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Puneet Srivastava is currently working as Manager-Policy at WaterAid India. Smart Water & Waste World interacted with him on various topics ranging from water scarcity, decentralized water governance, and water recharging, to the community’s role in increasing groundwater levels.

Q. Recent Niti Aayog’s Composite Water Management Index (CWMI) report describes “600 million Indians face high to extreme water stress and about two lakh people die every year due to inadequate access to safe water”. How grim is the situation of water scarcity in India? Is it truly alarming?
Mr. Srivastava: As stated in Niti Aayog’s Composite Water Management Index (CWMI), the situation with regards to water scarcity in India is grim. The rate of groundwater depletion in India is among the highest in the world. This has led to a massive fall in water tables over a period of time. Overall, this situation is truly alarming and needs immediate attention of both the citizens as well as the government for initiating urgent action on policy and water governance.

Moreover, we believe that there are a number of additional indicators that should be considered for inclusion in CWMI so that we are able to make more informed and apt decisions. Some of the indicators are data related to water quality, local governance and its access to data, water use efficiency, and water demand as per the crops, drinking water supply rates, quality of water supply, water-borne diseases, environmental impact and so on.

Photo Credit: WaterAid/PrashanthVishwanathan

Q. What are the immediate measures that need to be undertaken to prevent India from reaching the “Day Zero” situation? Who needs to take these measures?
Mr. Srivastava: People play a central role in taking up urgent measures to stop Indian cities from reaching day zero situation. Rainwater harvesting needs to be practiced and monitored continuously at both the individual as well as the institutional level to reduce water extraction and also recharge groundwater. More and more thrust on water saving technologies in farming should be adopted as agriculture is the biggest consumer of groundwater in India. Industries in their backyards, as well as the civil society network, should help communities to adopt water conservation measures at the local level thus making them water sufficient. Overall, improved water management practices – awareness around it not just at the household level but at a society community level is needed.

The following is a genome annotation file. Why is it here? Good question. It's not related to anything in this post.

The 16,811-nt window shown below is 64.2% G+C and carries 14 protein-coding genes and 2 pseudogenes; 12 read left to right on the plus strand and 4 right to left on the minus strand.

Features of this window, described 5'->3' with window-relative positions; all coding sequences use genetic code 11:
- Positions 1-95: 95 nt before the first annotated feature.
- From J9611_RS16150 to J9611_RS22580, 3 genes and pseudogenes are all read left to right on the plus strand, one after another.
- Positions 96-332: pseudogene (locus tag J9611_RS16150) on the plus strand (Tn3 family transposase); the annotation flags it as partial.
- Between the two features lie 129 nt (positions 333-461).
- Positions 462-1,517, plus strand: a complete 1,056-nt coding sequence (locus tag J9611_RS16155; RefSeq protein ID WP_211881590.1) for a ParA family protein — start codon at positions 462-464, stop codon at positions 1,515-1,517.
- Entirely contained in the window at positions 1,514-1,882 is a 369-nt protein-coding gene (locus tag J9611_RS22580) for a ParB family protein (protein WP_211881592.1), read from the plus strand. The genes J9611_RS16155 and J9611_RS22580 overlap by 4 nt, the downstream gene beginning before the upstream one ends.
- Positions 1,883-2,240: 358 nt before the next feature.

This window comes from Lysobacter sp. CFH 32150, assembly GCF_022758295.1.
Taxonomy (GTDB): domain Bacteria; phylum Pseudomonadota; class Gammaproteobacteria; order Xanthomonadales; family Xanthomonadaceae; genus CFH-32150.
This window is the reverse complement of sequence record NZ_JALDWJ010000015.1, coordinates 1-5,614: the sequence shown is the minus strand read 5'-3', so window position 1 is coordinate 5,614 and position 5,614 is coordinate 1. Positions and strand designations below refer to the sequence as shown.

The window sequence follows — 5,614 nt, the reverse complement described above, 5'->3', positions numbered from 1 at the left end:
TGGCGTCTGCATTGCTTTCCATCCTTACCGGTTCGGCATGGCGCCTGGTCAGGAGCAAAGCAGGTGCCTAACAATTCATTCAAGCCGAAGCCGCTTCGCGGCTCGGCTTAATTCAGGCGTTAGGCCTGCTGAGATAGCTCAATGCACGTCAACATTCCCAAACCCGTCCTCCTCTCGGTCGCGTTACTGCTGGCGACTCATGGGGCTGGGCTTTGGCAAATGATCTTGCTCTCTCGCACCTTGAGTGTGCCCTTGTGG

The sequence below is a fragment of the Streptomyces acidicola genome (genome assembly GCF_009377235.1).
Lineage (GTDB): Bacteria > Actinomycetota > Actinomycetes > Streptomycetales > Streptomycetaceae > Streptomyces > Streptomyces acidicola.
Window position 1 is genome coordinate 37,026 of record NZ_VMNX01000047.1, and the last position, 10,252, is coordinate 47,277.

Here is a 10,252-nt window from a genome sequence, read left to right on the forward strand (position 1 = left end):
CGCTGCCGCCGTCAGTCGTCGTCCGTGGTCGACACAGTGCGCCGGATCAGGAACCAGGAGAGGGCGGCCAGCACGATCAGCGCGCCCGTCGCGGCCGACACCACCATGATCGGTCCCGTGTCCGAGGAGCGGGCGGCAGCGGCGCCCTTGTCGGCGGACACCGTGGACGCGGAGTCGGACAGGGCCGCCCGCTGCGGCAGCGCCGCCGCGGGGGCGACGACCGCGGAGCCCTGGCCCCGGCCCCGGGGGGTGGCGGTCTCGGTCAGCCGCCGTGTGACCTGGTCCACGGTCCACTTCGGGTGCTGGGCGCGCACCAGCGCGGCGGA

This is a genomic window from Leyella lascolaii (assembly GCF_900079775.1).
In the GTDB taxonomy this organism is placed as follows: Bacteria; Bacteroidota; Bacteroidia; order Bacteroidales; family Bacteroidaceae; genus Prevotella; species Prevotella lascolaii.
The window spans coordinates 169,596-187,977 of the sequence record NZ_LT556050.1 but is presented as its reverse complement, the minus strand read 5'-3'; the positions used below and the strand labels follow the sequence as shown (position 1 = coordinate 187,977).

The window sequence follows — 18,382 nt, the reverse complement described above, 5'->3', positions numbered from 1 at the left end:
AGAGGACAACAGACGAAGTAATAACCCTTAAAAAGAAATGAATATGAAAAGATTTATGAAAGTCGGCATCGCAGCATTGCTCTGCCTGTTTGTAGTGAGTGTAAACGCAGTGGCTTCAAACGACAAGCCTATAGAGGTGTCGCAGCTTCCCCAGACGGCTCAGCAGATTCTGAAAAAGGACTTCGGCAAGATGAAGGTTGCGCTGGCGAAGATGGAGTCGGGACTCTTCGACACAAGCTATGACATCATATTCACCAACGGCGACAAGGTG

Reducing fresh water use for activities such as gardening, using the bucket and not pipes for washing cars and so on. These may be small but important steps in the direction of avoiding day zero situation in most cities and towns in India.

Also, the government should take necessary steps to ensure that our reservoirs have enough water to store for year round and also ensure that water storage capacity in different parts of the country is expanded to fulfill the rising demands of cities and towns in India.

Q. How do you see the role of decentralized water governance in mitigating the water crisis as projected in the Composite Water Management Index report?
Mr. Srivastava: Decentralized water governance with the support of an equally robust policy and regulatory framework is a critical step to mitigate the water crisis as the evidence suggests from different parts of the country.

Many of the gaps suggested in CWMI report results from – weak participatory water user groups in the irrigation sector, non-adoption of water saving techniques in irrigation sector at the farmers level, no interest and investments in rainwater harvesting by people, lack of awareness regarding the quality of water.